Tuesday, July 25, 2023

recipe rules

Brithistorian has posted some Laws of Following Recipes:
  • 1. Before you start cooking, read the entire recipe. Be sure you have all the ingredients and all the equipment and that you understand everything the recipe is asking you to do.
  • 2. If the recipe writer goes to the trouble of specifying a brand name or other adjective for any particular ingredient, they probably have a good reason for it. Either follow their instruction or, if you're going to make a substitution, be damn sure you understand why they made the choice they did so you can make an intelligent substitution.
I'll go along with these, with some caveats and additions.

1a. After following Law 1, begin the cooking process (i.e. after marinating and other pre-cooking activities) by laying out everything you're going to need on the counter. This is easy for ingredients, which are listed in the recipe, somewhat more difficult for utensils and cookware. You're guaranteed to forget something and have to dig it out later.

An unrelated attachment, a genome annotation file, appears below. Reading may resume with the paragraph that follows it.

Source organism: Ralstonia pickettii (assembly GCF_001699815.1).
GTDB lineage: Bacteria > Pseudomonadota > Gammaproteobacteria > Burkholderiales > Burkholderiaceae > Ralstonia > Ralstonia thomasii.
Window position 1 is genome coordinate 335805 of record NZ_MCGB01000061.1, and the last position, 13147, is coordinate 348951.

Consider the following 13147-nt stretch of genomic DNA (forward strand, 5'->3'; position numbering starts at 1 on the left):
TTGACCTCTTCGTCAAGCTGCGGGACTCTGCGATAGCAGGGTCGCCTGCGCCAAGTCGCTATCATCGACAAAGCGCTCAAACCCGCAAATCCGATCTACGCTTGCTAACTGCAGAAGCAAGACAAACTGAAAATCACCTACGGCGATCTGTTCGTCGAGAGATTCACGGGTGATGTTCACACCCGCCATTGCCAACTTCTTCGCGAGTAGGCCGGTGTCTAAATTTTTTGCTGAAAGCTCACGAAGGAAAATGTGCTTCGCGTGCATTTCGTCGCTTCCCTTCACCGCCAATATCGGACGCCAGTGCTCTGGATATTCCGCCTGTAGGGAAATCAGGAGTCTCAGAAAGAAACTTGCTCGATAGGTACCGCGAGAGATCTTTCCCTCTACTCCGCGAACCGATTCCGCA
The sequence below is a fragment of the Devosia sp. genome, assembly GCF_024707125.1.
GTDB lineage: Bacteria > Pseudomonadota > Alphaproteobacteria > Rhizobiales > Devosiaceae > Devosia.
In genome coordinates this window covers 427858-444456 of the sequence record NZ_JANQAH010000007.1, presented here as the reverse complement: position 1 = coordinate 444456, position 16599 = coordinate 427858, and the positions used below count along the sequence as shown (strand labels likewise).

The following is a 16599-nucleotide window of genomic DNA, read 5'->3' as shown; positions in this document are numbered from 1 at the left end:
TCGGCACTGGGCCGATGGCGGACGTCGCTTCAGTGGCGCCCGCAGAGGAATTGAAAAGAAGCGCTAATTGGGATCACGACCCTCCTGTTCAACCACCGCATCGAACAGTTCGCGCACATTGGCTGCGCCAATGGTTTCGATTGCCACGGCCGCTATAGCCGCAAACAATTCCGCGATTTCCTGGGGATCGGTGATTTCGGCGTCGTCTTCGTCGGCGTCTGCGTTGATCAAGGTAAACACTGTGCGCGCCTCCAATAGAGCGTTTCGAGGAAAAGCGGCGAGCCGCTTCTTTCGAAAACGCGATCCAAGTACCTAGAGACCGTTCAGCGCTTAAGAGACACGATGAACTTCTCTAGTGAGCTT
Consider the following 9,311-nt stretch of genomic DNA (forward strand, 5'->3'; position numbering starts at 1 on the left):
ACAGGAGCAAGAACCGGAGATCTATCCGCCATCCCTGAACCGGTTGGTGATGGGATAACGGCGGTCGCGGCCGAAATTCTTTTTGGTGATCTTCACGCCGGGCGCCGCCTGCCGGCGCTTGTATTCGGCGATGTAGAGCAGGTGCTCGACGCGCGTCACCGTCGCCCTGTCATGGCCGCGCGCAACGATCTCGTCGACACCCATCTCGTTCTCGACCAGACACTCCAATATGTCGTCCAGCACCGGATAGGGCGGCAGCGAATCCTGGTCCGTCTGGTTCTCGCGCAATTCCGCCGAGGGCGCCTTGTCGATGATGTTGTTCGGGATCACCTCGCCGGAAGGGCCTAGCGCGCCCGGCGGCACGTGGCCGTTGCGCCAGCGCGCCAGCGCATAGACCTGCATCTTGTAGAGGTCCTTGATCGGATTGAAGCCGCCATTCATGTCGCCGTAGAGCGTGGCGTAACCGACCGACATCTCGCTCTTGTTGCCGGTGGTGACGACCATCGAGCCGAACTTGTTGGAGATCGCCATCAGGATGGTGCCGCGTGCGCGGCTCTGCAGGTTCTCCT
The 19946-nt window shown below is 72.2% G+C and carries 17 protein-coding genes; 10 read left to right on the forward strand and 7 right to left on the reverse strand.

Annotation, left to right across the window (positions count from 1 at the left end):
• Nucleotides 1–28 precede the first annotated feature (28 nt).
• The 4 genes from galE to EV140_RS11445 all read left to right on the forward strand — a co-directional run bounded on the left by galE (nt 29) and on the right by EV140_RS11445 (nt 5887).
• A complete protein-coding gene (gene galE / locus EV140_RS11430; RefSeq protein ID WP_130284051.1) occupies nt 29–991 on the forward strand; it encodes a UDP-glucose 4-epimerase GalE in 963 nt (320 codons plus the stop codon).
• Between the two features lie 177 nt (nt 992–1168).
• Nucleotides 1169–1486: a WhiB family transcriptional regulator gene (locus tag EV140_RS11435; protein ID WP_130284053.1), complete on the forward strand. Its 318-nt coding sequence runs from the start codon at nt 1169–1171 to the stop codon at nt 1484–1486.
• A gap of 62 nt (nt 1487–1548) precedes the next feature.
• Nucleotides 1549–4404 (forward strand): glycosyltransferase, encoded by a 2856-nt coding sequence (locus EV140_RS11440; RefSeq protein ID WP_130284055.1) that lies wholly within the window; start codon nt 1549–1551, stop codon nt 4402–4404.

1b. If the recipe includes a step where you add a whole bunch of different herbs and/or spices at once, put them all in a small bowl together first. This will save frantically measuring and scooping numerous items while the dish is (over)cooking.

2a. Caveat: Cooking recipes (skillet dishes, casseroles) are forgiving. Measurements can be approximate - yeah, that looks like about a tablespoon of butter - and substitutions are easy. Not as wacky as chopped jalapeƱos for relish, but certainly on the level of vegetables. If you don't like mushrooms, don't put any in! Even if the recipe is for stroganoff or marsala. Only occasionally does this go off the rails. I ate at a Chinese restaurant once that offered Mongolian pork, and I discovered why this dish is usually made with beef. On the other hand, I've had Mongolian shrimp and liked it.

2b. But! Baking recipes (cookies, cake) need to be followed precisely - measure everything exactly, and no substitutes or changes - or disaster will follow. Cooks like me who like to wing it need to revert to severe conventionality in this repertoire.

2c. Quiche is a good example of how laws 2a and 2b intersect. Go ahead and tinker lightly with the filling as long as the quantity remains the same; but be exact with the eggs and cheese.

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